Amir Zaki’s work explores the urban landscape through photography, video and sound. Using both public and private space as object, Zaki investigates the physical realities and ambiguities of perception and the mechanics of representation. Exhibited are photographs that consciously explore these issues.
Seemingly “natural” visual observation is counter-posed by a conceptual reality. Zaki uses computer technology and processing to control the presence of the final object. The images illustrate the fringe of photographic realism and the digital. For this new series of photographs, Zaki began by placing the camera on the ground in front of suburban homes. He then digitally compressed the architecture of the house to reveal emptiness through layered space. The large vertical format is human in scale. Accompanying these architectural photos are images of weeds, photographed when they have been first pulled from the ground and then again a day later. Zaki placed the two different time periods of the weeds on solid blue ground creating a gesture of life and death. This new work investigates the death of straight photography with it the coming of the digital. This playful give and take of all the work further illustrates Zaki’s investment in making images that create a subtle sense of illusion by ironically attempting to approach realism.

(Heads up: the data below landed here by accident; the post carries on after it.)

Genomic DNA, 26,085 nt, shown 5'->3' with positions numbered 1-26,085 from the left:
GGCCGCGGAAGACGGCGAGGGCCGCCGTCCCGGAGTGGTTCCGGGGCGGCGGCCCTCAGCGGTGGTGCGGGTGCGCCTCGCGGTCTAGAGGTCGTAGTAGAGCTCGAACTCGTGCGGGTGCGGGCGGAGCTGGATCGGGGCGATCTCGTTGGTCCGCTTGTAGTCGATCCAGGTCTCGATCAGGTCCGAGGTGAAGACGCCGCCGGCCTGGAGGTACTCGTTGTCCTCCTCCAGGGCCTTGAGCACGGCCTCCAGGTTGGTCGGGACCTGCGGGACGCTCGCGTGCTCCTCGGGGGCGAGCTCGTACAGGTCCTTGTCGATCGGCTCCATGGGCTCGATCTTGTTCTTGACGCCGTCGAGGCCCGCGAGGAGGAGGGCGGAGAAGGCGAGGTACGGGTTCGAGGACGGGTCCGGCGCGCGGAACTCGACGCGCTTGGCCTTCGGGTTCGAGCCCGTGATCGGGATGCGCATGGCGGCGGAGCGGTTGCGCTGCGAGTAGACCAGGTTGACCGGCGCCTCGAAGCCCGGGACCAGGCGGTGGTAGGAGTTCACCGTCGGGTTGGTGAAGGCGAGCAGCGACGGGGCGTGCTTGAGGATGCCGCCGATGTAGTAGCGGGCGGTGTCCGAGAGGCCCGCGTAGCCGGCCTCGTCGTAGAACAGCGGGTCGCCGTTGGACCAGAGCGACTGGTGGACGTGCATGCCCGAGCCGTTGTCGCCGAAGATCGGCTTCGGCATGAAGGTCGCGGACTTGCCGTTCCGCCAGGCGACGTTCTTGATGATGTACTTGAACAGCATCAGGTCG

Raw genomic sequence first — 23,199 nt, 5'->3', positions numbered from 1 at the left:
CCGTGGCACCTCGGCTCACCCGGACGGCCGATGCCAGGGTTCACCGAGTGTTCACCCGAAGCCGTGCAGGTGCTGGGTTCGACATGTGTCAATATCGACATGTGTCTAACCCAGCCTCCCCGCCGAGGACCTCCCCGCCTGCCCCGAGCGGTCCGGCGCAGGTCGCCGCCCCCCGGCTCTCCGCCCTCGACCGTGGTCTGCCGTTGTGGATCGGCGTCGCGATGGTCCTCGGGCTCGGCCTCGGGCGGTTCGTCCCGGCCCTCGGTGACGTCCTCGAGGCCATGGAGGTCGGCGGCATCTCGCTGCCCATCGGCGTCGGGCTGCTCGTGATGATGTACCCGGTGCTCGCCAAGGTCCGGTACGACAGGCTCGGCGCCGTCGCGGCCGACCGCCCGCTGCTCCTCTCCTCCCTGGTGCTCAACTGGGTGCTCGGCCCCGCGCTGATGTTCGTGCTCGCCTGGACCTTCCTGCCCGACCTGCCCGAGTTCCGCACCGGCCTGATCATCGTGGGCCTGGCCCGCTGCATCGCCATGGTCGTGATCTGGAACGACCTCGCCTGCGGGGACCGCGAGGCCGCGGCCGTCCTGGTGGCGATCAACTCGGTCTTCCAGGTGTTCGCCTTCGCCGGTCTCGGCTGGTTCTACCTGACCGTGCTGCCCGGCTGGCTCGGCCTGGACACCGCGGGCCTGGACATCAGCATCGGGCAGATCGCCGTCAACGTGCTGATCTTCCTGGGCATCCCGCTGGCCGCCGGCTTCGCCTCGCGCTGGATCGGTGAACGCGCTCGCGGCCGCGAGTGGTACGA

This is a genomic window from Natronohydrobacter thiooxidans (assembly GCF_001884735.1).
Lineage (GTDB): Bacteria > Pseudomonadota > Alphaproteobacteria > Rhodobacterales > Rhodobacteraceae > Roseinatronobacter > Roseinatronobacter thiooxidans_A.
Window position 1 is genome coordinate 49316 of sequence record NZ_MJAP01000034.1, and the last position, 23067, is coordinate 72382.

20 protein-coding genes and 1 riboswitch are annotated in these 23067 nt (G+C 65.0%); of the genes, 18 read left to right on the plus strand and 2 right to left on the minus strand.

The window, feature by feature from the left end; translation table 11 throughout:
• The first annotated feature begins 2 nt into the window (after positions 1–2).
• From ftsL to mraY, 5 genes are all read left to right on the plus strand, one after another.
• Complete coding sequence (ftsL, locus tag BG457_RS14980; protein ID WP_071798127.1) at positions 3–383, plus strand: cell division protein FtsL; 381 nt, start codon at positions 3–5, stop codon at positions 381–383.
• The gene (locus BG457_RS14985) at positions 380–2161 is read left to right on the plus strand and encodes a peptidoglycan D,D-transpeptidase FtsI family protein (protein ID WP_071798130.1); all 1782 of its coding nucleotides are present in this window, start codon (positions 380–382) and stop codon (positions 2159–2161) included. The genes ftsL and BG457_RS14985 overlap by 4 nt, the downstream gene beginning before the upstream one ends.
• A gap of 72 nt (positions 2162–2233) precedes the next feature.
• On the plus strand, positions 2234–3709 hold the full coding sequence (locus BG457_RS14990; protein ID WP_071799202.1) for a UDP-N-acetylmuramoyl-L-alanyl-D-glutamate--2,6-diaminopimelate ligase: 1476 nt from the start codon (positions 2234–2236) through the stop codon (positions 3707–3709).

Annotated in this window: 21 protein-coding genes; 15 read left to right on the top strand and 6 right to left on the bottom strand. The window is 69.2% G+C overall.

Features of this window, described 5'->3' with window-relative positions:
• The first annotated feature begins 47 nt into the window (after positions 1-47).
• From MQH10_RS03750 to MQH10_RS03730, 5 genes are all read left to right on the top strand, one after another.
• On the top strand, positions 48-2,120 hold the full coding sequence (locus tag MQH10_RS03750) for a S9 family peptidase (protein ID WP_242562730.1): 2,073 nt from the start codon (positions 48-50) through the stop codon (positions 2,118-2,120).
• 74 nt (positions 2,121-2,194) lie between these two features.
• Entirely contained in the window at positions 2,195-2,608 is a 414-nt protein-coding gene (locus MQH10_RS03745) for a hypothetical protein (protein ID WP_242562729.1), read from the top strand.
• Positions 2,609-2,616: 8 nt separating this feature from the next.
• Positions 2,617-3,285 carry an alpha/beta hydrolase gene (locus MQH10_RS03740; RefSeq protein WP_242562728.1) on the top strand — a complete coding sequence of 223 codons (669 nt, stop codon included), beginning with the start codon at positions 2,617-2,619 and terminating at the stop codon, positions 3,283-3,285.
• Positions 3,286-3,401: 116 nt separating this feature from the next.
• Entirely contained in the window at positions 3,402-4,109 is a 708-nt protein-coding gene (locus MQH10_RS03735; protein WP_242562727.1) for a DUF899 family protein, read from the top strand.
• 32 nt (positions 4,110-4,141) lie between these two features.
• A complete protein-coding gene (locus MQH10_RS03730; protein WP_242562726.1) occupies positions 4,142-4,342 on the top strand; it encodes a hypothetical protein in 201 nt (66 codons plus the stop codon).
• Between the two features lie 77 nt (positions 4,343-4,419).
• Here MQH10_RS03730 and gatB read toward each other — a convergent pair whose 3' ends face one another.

A color catalogue with an essay by ArtForum writer Bruce Hainley accompanied the exhibition and can be purchased for 15 dollars. If you would like to purchase this catalog, please email.